|Malaka Rodrigo reporting from Nagoya, Japan|
A 12-day-long summit aiming to address the global biodiversity crisis is in progress in the Japanese city of Nagoya, with representatives from all the 190 signatory countries of the UN Convention on Biological Diversity (CBD) including Sri Lanka, attending the event.
Sri Lanka who signed the convention in 1992, is already identified as one of the top 35 Biodiversity Hotspots of the World, and the outcome of the summit is also important locally. The Biodiversity crisis already hit Sri Lanka, as the 2007 edition of the Red List of Threatened Species compiled by IUCN, indicated that 21 species of endemic amphibians and 72 of the 1099 plant species evaluated could already be extinct.
The report also categorised one in every two species of mammals and amphibians, one in every three species of reptiles and freshwater fish, and one in every five species of birds in the island are currently facing the risk of becoming threatened in the wild. Of the threatened animals, 62% of vertebrates and 61% of plants are endemic to Sri Lanka, meaning, if they become extinct, it is a loss for the whole world.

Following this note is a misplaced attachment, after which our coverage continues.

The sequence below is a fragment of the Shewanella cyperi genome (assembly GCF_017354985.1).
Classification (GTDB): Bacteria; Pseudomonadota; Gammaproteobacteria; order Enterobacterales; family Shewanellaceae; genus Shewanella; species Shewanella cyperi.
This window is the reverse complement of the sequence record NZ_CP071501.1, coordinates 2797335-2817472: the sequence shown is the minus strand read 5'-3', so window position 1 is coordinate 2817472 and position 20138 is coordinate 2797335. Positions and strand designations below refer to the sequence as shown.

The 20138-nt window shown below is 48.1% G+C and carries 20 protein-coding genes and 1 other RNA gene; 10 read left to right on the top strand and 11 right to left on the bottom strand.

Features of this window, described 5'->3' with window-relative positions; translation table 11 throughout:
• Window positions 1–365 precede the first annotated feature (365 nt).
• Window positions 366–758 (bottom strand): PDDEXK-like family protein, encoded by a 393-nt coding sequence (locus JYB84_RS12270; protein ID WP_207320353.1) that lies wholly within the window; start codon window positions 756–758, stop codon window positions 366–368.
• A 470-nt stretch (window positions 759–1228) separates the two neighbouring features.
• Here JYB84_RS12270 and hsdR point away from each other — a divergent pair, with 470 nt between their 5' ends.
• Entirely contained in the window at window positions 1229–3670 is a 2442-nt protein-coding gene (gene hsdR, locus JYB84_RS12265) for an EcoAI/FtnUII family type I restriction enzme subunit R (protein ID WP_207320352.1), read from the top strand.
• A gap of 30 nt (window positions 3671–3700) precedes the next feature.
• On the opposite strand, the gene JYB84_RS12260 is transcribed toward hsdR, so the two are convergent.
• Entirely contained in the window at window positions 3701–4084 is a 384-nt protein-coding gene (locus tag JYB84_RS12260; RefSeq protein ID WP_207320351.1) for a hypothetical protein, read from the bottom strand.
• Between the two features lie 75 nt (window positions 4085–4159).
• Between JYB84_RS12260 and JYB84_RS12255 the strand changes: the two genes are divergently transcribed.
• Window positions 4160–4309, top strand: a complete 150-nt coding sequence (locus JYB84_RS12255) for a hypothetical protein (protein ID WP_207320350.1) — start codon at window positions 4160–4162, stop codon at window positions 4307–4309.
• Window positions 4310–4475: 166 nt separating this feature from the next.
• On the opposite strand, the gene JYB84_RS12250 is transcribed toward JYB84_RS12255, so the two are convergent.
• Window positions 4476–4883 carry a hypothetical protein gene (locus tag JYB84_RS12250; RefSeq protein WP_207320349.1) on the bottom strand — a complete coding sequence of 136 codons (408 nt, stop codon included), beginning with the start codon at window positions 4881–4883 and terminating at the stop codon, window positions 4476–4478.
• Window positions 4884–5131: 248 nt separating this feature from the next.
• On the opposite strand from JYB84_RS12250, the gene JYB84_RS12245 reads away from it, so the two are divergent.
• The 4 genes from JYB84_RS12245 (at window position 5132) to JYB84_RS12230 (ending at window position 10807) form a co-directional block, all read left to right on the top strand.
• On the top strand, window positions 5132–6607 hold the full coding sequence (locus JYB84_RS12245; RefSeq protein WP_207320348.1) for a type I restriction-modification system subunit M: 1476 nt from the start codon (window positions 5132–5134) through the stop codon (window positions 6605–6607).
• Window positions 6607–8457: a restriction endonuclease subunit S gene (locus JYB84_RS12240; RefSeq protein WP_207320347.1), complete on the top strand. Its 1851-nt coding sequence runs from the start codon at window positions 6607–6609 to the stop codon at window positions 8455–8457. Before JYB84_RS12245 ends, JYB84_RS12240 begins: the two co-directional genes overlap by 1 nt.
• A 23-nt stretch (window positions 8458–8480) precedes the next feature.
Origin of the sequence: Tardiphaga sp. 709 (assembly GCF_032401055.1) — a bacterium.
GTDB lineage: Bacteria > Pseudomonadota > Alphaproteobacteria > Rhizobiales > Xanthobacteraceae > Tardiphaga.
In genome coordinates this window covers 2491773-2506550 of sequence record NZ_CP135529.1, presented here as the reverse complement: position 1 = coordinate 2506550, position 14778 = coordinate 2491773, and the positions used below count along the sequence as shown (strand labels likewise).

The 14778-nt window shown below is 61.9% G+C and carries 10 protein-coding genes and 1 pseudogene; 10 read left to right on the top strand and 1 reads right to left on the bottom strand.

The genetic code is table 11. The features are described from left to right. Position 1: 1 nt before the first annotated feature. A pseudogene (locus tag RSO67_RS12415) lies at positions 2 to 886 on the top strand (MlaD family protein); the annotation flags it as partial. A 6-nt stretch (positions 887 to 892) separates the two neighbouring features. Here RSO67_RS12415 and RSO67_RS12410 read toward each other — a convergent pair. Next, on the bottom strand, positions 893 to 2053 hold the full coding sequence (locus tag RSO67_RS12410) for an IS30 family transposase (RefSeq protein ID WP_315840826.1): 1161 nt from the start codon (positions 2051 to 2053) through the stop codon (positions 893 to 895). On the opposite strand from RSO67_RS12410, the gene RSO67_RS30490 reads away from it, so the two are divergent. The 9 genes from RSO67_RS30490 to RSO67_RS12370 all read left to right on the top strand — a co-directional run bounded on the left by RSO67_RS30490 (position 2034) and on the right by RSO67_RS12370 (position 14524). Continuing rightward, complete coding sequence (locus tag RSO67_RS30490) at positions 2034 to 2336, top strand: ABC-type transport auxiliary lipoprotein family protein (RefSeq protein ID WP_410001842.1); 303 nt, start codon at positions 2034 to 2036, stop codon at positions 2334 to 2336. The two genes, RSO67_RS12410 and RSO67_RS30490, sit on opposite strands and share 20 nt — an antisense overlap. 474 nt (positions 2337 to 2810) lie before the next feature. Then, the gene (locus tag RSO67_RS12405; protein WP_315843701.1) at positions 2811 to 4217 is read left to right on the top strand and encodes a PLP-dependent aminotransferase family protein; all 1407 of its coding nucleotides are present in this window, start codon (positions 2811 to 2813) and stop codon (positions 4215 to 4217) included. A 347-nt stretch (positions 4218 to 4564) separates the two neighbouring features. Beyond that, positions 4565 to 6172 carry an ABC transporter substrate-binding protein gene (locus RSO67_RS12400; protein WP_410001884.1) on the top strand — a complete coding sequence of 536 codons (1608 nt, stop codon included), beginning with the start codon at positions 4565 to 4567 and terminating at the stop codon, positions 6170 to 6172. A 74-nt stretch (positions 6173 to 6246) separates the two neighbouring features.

This is a worldwide problem and scientists point out that this is the greatest extinction crisis after dinosaurs became extinct millions of years ago. The latest report ‘Global Biodiversity Outlook 3’ published by the CBD, reveals that 875 species have become extinct in the wild, while another 3,325 are critically endangered. The Nagoya meeting titled 10th Conference of the Parties (COP10), aims at adopting a new strategy to take measures to address this biodiversity crisis. (Global Biodiversity Outlook – 3 can be downloaded from following link http://www.cbd.int/doc/publications/gbo/gbo3-final-en.pdf)
Sri Lanka’s official delegation comprises of Environmental Minister Anura Priyadarshana Yapa and the head of Biodiversity Secretariat Gamini Gamage, who will also attend talks on adopting a new regime for Genetic Access and Benefit Sharing Protocol (ABS).
This protocol aims at providing access to genetic resources of the biologically rich countries like Sri Lanka, and became a hotly debated topic at the summit. Bio-piracy is already a concern to Sri Lanka, where some countries patented genetic resources extracted from plants taken from Sri Lanka. The proposed ABS protocol aims at addressing this issue by setting up an international regime to give transparency to the process and give back the benefits to the countries of origin. But Environmentalists in Sri Lanka are sceptic of how the indigenous right will be protected through the proposed regime, the outcome of which will be decided during the talks next week.
http://www.sundaytimes.lk/101024/News/nws_16.html Published on SundayTimes on 24.10.2010